Youth isn’t wasted on the young in the Middle East.
TIME columnist Fareed Zakaria says that the old guard regimes have much to worry about in an era of youth and technology.
Fleet-winged youth may dissipate, though Zakaria reports that 60 percent of the region is under age 30.
Technology, though, might be immortal. Thor, meet Twitter. Zeus, this is a Droid. Osiris, Facebook; Facebook, Osiris.
Gas prices may spike as a result of the tumult, but we should have whetted our oil addiction years ago. What’s now at stake is freedom, especially freedoms covered under our own First Amendment.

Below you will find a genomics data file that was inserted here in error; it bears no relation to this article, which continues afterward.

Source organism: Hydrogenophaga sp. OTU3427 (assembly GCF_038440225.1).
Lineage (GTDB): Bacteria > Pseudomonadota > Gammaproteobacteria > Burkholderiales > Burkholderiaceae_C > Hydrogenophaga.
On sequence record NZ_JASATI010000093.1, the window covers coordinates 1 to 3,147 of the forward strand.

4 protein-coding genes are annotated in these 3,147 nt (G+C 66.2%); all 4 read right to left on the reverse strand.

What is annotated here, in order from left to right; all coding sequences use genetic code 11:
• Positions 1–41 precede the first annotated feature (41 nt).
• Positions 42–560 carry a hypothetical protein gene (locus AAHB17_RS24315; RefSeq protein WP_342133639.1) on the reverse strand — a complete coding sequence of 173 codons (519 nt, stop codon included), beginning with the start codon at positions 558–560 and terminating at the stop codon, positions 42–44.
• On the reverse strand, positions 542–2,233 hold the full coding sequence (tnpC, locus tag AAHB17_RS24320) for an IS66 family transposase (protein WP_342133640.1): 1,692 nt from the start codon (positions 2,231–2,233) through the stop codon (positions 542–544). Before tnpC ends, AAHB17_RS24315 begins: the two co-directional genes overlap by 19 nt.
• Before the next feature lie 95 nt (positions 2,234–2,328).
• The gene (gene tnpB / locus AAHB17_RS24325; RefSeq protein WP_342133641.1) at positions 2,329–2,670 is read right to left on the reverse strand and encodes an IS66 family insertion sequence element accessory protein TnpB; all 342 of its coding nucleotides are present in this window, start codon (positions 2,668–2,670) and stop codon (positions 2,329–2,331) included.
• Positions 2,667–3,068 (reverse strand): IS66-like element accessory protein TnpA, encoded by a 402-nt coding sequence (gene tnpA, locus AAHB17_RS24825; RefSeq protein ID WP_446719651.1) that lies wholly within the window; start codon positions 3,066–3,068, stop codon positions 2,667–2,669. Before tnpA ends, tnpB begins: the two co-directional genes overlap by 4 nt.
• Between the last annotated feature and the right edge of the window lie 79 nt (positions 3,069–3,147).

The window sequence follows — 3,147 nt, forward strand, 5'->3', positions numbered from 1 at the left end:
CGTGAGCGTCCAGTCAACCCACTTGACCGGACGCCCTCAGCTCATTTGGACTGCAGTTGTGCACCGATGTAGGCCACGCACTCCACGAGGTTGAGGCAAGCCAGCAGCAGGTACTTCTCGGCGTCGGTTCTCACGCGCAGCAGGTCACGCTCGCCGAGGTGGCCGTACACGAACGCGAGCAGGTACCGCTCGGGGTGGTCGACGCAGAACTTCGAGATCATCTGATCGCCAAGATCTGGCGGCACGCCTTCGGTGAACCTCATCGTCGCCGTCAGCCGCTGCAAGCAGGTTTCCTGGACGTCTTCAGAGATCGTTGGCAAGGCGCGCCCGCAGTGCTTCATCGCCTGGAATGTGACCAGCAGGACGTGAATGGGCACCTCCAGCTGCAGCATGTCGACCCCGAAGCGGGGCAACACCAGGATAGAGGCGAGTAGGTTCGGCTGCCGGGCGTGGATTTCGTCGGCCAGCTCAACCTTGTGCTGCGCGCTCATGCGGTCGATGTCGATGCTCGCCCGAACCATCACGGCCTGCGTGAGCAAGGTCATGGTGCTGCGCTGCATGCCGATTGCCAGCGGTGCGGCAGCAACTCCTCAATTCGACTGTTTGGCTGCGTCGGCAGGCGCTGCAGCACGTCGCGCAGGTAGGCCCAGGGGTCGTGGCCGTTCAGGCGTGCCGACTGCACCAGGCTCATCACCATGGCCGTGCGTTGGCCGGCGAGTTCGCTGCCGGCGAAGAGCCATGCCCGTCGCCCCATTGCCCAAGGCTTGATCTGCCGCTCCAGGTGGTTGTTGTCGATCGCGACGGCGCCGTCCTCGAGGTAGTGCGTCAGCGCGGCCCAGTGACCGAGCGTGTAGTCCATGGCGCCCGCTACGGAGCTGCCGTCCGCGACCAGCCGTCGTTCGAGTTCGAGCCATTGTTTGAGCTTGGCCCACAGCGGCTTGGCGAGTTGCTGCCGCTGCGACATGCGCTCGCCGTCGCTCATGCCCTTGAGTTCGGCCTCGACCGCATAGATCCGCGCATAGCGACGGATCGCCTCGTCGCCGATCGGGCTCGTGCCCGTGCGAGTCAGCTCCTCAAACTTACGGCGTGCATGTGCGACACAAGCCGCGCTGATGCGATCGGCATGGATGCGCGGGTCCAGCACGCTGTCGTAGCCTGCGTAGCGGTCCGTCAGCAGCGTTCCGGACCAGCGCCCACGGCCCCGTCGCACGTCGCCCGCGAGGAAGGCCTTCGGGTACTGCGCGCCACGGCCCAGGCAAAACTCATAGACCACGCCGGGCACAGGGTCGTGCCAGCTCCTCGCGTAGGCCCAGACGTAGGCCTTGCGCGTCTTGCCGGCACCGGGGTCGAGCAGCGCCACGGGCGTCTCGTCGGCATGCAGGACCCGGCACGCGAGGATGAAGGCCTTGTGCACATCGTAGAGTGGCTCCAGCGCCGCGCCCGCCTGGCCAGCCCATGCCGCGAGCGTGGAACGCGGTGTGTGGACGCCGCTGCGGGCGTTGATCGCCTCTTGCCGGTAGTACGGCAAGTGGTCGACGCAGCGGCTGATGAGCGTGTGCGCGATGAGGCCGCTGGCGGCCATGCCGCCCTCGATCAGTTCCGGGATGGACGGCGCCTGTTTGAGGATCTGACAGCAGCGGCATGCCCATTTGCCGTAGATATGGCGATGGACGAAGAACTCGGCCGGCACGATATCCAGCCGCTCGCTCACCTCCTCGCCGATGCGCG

Free speech, free press; rights to petition and assemble and worship.
Zakaria puts his beliefs in the power of the people in the streets, yet acknowledges the impact of social media.
“In the old days, information technology favored those in power, because it was one to many. … Today’s technologies are all many to many, networks in which everyone is connected but no one is in control.
“That’s bad for anyone trying to suppress information.”
Yes, it is.
Did Mark Zuckerberg or Biz Stone ever imagine their dinner-napkin ideas could become engines for revolution?
Which tech analyst predicted cell phones and citizen journalists would sweep dictators off the political world map?
The core ideas of what social media and impromptu citizen journalism are capable of have been advanced by the peoples who are least free to use them.
That alone should make reporters, bloggers, techies and phone fashionistas take note.